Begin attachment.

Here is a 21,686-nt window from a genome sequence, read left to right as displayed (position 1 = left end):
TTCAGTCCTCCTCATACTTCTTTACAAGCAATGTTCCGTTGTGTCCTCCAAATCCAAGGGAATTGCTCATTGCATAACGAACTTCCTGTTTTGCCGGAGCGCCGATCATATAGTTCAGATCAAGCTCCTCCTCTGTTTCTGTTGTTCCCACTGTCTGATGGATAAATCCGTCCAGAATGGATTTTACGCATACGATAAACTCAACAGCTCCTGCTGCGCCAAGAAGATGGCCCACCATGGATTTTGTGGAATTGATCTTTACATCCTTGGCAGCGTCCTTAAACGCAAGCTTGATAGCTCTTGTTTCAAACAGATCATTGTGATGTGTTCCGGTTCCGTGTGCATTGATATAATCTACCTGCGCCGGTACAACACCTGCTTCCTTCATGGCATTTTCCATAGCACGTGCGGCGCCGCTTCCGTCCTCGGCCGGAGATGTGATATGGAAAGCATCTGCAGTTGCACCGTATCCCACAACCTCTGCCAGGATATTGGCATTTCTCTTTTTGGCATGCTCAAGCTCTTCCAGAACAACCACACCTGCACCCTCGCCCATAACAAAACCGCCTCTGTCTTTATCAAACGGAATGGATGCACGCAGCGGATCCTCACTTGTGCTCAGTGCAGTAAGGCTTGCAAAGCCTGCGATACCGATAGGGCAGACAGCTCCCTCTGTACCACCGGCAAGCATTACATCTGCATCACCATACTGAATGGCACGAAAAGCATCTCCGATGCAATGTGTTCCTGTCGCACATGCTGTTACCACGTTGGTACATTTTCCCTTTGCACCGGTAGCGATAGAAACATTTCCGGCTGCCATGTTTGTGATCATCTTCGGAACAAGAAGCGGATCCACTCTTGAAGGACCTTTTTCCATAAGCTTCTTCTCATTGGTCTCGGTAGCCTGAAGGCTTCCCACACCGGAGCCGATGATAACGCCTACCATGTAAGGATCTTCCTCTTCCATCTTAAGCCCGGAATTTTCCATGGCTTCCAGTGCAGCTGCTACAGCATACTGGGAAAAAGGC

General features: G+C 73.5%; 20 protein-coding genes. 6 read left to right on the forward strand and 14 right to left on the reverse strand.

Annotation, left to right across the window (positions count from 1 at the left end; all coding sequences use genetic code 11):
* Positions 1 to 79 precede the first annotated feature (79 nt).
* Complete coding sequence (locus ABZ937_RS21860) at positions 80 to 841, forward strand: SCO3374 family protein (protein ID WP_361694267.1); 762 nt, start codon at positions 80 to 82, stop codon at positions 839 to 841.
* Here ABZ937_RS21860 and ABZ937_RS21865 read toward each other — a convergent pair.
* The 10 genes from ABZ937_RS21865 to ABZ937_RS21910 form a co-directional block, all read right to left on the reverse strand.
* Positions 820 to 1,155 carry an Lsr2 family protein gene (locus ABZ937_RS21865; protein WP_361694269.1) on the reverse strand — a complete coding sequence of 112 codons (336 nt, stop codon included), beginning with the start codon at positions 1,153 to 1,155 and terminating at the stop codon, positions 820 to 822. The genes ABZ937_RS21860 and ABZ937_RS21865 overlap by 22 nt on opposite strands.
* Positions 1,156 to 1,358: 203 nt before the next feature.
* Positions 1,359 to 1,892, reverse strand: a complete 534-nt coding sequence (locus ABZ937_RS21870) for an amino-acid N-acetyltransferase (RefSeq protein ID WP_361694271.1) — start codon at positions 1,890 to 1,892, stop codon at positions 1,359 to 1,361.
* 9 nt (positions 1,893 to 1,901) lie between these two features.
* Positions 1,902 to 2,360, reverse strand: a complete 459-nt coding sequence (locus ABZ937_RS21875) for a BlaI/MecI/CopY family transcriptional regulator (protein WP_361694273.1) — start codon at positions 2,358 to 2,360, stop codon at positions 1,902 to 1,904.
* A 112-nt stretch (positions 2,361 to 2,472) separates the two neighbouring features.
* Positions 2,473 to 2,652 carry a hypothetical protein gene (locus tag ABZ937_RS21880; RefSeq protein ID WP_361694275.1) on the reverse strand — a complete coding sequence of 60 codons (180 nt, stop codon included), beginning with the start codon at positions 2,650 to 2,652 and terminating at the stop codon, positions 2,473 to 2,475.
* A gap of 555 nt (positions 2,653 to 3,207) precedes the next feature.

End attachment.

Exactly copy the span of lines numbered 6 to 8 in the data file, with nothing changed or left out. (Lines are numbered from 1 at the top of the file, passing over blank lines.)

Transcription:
* Complete coding sequence (locus ABZ937_RS21860) at positions 80 to 841, forward strand: SCO3374 family protein (protein ID WP_361694267.1); 762 nt, start codon at positions 80 to 82, stop codon at positions 839 to 841.
* Here ABZ937_RS21860 and ABZ937_RS21865 read toward each other — a convergent pair.
* The 10 genes from ABZ937_RS21865 to ABZ937_RS21910 form a co-directional block, all read right to left on the reverse strand.